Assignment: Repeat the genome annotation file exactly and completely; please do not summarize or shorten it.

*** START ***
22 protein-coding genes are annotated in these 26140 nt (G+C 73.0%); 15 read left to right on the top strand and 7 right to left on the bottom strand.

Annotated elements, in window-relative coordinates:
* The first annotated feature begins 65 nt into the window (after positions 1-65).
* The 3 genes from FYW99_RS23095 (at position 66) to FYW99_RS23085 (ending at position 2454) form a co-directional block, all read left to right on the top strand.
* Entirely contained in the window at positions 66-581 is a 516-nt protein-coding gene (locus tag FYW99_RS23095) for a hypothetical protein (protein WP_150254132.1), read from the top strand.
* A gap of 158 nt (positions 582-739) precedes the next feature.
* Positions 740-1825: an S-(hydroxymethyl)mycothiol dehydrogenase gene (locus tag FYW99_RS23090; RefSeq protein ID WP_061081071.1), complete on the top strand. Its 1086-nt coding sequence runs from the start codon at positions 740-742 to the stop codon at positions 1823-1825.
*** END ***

22 protein-coding genes are annotated in these 26140 nt (G+C 73.0%); 15 read left to right on the top strand and 7 right to left on the bottom strand.

Annotated elements, in window-relative coordinates:
* The first annotated feature begins 65 nt into the window (after positions 1-65).
* The 3 genes from FYW99_RS23095 (at position 66) to FYW99_RS23085 (ending at position 2454) form a co-directional block, all read left to right on the top strand.
* Entirely contained in the window at positions 66-581 is a 516-nt protein-coding gene (locus tag FYW99_RS23095) for a hypothetical protein (protein WP_150254132.1), read from the top strand.
* A gap of 158 nt (positions 582-739) precedes the next feature.
* Positions 740-1825: an S-(hydroxymethyl)mycothiol dehydrogenase gene (locus tag FYW99_RS23090; RefSeq protein ID WP_061081071.1), complete on the top strand. Its 1086-nt coding sequence runs from the start codon at positions 740-742 to the stop codon at positions 1823-1825.